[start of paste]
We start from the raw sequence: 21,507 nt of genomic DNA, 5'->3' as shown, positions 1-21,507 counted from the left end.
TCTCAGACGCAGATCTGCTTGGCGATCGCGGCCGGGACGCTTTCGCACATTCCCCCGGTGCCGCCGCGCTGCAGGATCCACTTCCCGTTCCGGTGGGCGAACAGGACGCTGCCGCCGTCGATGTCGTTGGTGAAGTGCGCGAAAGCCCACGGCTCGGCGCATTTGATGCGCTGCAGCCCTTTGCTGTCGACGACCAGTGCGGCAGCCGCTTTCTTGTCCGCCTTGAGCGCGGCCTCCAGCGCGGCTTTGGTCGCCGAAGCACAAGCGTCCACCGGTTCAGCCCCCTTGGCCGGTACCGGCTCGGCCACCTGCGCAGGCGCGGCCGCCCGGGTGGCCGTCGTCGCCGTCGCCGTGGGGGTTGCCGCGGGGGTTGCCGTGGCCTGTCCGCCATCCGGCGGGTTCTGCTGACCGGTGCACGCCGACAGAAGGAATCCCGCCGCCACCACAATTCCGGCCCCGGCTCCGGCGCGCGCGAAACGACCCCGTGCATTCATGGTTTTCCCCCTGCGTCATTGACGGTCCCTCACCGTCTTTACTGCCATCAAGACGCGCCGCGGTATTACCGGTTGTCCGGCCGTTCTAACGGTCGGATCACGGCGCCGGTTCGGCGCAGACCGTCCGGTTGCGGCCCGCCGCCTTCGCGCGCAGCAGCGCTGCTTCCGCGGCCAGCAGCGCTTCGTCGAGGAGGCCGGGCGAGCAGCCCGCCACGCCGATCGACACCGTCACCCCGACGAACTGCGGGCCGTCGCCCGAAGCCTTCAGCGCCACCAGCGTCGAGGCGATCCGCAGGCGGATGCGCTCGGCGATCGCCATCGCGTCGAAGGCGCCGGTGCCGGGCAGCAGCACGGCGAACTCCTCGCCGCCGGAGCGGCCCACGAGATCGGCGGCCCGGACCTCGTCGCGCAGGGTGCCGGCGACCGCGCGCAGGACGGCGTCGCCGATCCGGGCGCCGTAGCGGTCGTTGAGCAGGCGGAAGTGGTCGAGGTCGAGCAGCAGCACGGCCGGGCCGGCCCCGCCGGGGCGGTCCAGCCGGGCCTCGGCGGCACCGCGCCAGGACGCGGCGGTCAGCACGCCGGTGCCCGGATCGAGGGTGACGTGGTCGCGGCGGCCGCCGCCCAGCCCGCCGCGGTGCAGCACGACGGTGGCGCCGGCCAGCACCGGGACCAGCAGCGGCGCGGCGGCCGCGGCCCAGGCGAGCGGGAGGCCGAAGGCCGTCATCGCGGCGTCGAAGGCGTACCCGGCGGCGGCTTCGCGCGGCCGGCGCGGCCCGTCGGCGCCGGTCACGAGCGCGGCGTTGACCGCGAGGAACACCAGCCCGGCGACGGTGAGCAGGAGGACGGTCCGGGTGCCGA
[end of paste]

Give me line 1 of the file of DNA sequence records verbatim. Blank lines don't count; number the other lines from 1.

We start from the raw sequence: 21,507 nt of genomic DNA, 5'->3' as shown, positions 1-21,507 counted from the left end.